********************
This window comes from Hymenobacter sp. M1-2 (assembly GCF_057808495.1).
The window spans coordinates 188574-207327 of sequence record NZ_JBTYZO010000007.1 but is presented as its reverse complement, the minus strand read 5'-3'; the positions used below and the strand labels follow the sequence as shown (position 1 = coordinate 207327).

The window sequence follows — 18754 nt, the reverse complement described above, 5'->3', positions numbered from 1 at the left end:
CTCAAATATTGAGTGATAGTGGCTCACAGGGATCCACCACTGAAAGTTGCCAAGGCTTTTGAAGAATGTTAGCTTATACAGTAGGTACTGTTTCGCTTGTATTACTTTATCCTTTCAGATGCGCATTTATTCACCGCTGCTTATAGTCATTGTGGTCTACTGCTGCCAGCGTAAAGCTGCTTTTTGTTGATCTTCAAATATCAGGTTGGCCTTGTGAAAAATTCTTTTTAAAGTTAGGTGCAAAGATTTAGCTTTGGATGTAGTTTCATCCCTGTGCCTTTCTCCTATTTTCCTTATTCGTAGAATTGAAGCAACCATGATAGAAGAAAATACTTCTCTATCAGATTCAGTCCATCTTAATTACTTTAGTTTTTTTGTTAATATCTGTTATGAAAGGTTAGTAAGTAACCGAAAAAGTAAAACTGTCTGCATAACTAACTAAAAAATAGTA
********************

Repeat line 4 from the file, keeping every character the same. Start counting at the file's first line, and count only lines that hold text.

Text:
CTCAAATATTGAGTGATAGTGGCTCACAGGGATCCACCACTGAAAGTTGCCAAGGCTTTTGAAGAATGTTAGCTTATACAGTAGGTACTGTTTCGCTTGTATTACTTTATCCTTTCAGATGCGCATTTATTCACCGCTGCTTATAGTCATTGTGGTCTACTGCTGCCAGCGTAAAGCTGCTTTTTGTTGATCTTCAAATATCAGGTTGGCCTTGTGAAAAATTCTTTTTAAAGTTAGGTGCAAAGATTTAGCTTTGGATGTAGTTTCATCCCTGTGCCTTTCTCCTATTTTCCTTATTCGTAGAATTGAAGCAACCATGATAGAAGAAAATACTTCTCTATCAGATTCAGTCCATCTTAATTACTTTAGTTTTTTTGTTAATATCTGTTATGAAAGGTTAGTAAGTAACCGAAAAAGTAAAACTGTCTGCATAACTAACTAAAAAATAGTA